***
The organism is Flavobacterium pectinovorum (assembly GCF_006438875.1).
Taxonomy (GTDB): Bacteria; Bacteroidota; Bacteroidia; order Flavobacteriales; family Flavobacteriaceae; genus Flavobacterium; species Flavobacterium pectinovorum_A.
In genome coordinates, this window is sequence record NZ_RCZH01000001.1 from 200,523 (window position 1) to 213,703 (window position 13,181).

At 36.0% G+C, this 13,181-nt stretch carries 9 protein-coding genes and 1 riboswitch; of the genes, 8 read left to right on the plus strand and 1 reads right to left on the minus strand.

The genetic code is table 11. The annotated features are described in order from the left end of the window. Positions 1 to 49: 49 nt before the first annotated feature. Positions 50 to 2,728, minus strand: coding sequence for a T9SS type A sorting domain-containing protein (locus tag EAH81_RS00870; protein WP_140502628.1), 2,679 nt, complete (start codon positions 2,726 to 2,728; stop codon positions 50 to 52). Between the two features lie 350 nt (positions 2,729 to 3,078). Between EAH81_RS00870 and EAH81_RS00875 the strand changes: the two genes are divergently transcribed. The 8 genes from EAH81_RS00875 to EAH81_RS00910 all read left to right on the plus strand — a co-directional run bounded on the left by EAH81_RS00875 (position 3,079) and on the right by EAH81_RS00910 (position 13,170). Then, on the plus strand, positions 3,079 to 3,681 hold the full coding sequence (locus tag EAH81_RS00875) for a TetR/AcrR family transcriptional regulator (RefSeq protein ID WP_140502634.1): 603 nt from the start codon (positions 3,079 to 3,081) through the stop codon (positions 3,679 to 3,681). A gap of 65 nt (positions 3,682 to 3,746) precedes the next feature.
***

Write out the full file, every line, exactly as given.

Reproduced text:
The organism is Flavobacterium pectinovorum (assembly GCF_006438875.1).
Taxonomy (GTDB): Bacteria; Bacteroidota; Bacteroidia; order Flavobacteriales; family Flavobacteriaceae; genus Flavobacterium; species Flavobacterium pectinovorum_A.
In genome coordinates, this window is sequence record NZ_RCZH01000001.1 from 200,523 (window position 1) to 213,703 (window position 13,181).

At 36.0% G+C, this 13,181-nt stretch carries 9 protein-coding genes and 1 riboswitch; of the genes, 8 read left to right on the plus strand and 1 reads right to left on the minus strand.

The genetic code is table 11. The annotated features are described in order from the left end of the window. Positions 1 to 49: 49 nt before the first annotated feature. Positions 50 to 2,728, minus strand: coding sequence for a T9SS type A sorting domain-containing protein (locus tag EAH81_RS00870; protein WP_140502628.1), 2,679 nt, complete (start codon positions 2,726 to 2,728; stop codon positions 50 to 52). Between the two features lie 350 nt (positions 2,729 to 3,078). Between EAH81_RS00870 and EAH81_RS00875 the strand changes: the two genes are divergently transcribed. The 8 genes from EAH81_RS00875 to EAH81_RS00910 all read left to right on the plus strand — a co-directional run bounded on the left by EAH81_RS00875 (position 3,079) and on the right by EAH81_RS00910 (position 13,170). Then, on the plus strand, positions 3,079 to 3,681 hold the full coding sequence (locus tag EAH81_RS00875) for a TetR/AcrR family transcriptional regulator (RefSeq protein ID WP_140502634.1): 603 nt from the start codon (positions 3,079 to 3,081) through the stop codon (positions 3,679 to 3,681). A gap of 65 nt (positions 3,682 to 3,746) precedes the next feature.